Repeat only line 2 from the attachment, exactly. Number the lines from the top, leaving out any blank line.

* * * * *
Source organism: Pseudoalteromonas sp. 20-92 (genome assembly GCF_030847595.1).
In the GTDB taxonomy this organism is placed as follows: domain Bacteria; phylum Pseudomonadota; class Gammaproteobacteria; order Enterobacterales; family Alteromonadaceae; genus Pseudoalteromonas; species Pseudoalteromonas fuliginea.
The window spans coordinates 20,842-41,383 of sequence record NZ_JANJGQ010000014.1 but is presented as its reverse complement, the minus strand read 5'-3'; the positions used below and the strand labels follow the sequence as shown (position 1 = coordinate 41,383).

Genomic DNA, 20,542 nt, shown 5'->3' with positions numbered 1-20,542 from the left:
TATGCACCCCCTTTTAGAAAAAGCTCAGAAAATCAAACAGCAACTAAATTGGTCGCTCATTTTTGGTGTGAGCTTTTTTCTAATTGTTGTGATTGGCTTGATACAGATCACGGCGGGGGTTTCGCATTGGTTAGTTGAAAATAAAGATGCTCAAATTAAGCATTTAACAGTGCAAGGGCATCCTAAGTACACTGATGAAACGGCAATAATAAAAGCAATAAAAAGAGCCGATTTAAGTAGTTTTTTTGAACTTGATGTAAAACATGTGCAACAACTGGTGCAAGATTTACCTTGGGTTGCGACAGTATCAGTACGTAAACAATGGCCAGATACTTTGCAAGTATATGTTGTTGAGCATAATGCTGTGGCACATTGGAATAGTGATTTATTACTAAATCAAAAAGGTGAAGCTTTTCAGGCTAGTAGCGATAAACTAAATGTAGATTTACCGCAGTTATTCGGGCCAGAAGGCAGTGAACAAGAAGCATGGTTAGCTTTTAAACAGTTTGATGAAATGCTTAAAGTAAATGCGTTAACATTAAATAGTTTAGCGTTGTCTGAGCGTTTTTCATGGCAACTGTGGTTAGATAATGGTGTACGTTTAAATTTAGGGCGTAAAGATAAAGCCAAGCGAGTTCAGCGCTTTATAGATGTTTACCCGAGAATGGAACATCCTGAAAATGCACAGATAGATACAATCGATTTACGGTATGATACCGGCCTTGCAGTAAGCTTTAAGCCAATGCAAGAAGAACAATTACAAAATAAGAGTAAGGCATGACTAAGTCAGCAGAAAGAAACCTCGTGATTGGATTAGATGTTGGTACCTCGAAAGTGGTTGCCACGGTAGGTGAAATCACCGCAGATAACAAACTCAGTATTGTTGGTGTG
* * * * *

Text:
In the GTDB taxonomy this organism is placed as follows: domain Bacteria; phylum Pseudomonadota; class Gammaproteobacteria; order Enterobacterales; family Alteromonadaceae; genus Pseudoalteromonas; species Pseudoalteromonas fuliginea.